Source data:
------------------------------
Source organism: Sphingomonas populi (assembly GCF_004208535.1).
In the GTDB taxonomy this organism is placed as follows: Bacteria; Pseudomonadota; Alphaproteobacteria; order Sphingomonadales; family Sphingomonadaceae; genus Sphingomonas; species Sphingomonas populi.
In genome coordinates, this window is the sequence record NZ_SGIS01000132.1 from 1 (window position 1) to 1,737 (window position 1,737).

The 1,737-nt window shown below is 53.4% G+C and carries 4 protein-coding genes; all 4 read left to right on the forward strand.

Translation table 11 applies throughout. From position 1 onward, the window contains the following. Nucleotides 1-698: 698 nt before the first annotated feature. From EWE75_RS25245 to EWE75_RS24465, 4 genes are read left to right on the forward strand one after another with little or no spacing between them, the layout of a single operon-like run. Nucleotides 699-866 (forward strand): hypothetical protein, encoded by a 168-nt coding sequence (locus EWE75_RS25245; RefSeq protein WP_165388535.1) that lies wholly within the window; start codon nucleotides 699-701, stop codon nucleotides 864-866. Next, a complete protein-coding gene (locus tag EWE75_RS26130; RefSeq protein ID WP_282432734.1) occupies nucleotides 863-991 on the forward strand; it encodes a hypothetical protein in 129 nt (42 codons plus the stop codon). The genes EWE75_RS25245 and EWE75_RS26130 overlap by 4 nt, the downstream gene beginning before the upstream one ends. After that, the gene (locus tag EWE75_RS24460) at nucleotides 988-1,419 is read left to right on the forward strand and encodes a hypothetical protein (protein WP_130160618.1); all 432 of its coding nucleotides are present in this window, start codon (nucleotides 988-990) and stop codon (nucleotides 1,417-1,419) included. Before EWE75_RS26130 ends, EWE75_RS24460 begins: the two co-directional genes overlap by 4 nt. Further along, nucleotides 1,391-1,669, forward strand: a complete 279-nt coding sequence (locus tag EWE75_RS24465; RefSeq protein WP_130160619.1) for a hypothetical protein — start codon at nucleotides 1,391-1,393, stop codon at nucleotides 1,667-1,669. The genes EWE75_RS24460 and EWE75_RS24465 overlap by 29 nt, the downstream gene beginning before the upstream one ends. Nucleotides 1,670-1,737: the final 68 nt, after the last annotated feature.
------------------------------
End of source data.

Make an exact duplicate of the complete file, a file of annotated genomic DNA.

Source organism: Sphingomonas populi (assembly GCF_004208535.1).
In the GTDB taxonomy this organism is placed as follows: Bacteria; Pseudomonadota; Alphaproteobacteria; order Sphingomonadales; family Sphingomonadaceae; genus Sphingomonas; species Sphingomonas populi.
In genome coordinates, this window is the sequence record NZ_SGIS01000132.1 from 1 (window position 1) to 1,737 (window position 1,737).

The 1,737-nt window shown below is 53.4% G+C and carries 4 protein-coding genes; all 4 read left to right on the forward strand.

Translation table 11 applies throughout. From position 1 onward, the window contains the following. Nucleotides 1-698: 698 nt before the first annotated feature. From EWE75_RS25245 to EWE75_RS24465, 4 genes are read left to right on the forward strand one after another with little or no spacing between them, the layout of a single operon-like run. Nucleotides 699-866 (forward strand): hypothetical protein, encoded by a 168-nt coding sequence (locus EWE75_RS25245; RefSeq protein WP_165388535.1) that lies wholly within the window; start codon nucleotides 699-701, stop codon nucleotides 864-866. Next, a complete protein-coding gene (locus tag EWE75_RS26130; RefSeq protein ID WP_282432734.1) occupies nucleotides 863-991 on the forward strand; it encodes a hypothetical protein in 129 nt (42 codons plus the stop codon). The genes EWE75_RS25245 and EWE75_RS26130 overlap by 4 nt, the downstream gene beginning before the upstream one ends. After that, the gene (locus tag EWE75_RS24460) at nucleotides 988-1,419 is read left to right on the forward strand and encodes a hypothetical protein (protein WP_130160618.1); all 432 of its coding nucleotides are present in this window, start codon (nucleotides 988-990) and stop codon (nucleotides 1,417-1,419) included. Before EWE75_RS26130 ends, EWE75_RS24460 begins: the two co-directional genes overlap by 4 nt. Further along, nucleotides 1,391-1,669, forward strand: a complete 279-nt coding sequence (locus tag EWE75_RS24465; RefSeq protein WP_130160619.1) for a hypothetical protein — start codon at nucleotides 1,391-1,393, stop codon at nucleotides 1,667-1,669. The genes EWE75_RS24460 and EWE75_RS24465 overlap by 29 nt, the downstream gene beginning before the upstream one ends. Nucleotides 1,670-1,737: the final 68 nt, after the last annotated feature.